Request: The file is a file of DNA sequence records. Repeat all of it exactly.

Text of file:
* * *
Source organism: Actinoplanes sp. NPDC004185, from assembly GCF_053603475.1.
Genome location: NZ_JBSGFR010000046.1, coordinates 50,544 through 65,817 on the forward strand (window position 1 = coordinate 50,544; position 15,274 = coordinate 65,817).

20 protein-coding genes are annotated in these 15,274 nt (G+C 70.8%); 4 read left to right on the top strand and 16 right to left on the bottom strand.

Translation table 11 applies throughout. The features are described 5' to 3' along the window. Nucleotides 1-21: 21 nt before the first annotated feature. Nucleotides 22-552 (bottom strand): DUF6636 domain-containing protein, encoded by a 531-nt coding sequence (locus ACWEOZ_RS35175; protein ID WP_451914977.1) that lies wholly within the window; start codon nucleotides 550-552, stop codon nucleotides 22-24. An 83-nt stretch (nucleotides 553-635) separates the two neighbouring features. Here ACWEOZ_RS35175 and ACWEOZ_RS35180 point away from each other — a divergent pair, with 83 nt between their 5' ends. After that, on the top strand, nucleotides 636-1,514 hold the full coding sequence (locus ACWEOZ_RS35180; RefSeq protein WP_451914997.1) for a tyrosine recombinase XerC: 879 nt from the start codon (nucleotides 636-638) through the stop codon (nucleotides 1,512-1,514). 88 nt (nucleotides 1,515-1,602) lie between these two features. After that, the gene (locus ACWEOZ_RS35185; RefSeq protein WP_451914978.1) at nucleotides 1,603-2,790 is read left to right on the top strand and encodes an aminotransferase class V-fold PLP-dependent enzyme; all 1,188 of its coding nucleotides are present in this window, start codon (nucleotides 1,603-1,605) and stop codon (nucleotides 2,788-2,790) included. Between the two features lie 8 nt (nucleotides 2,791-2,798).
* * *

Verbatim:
Source organism: Actinoplanes sp. NPDC004185, from assembly GCF_053603475.1.
Genome location: NZ_JBSGFR010000046.1, coordinates 50,544 through 65,817 on the forward strand (window position 1 = coordinate 50,544; position 15,274 = coordinate 65,817).

20 protein-coding genes are annotated in these 15,274 nt (G+C 70.8%); 4 read left to right on the top strand and 16 right to left on the bottom strand.

Translation table 11 applies throughout. The features are described 5' to 3' along the window. Nucleotides 1-21: 21 nt before the first annotated feature. Nucleotides 22-552 (bottom strand): DUF6636 domain-containing protein, encoded by a 531-nt coding sequence (locus ACWEOZ_RS35175; protein ID WP_451914977.1) that lies wholly within the window; start codon nucleotides 550-552, stop codon nucleotides 22-24. An 83-nt stretch (nucleotides 553-635) separates the two neighbouring features. Here ACWEOZ_RS35175 and ACWEOZ_RS35180 point away from each other — a divergent pair, with 83 nt between their 5' ends. After that, on the top strand, nucleotides 636-1,514 hold the full coding sequence (locus ACWEOZ_RS35180; RefSeq protein WP_451914997.1) for a tyrosine recombinase XerC: 879 nt from the start codon (nucleotides 636-638) through the stop codon (nucleotides 1,512-1,514). 88 nt (nucleotides 1,515-1,602) lie between these two features. After that, the gene (locus ACWEOZ_RS35185; RefSeq protein WP_451914978.1) at nucleotides 1,603-2,790 is read left to right on the top strand and encodes an aminotransferase class V-fold PLP-dependent enzyme; all 1,188 of its coding nucleotides are present in this window, start codon (nucleotides 1,603-1,605) and stop codon (nucleotides 2,788-2,790) included. Between the two features lie 8 nt (nucleotides 2,791-2,798).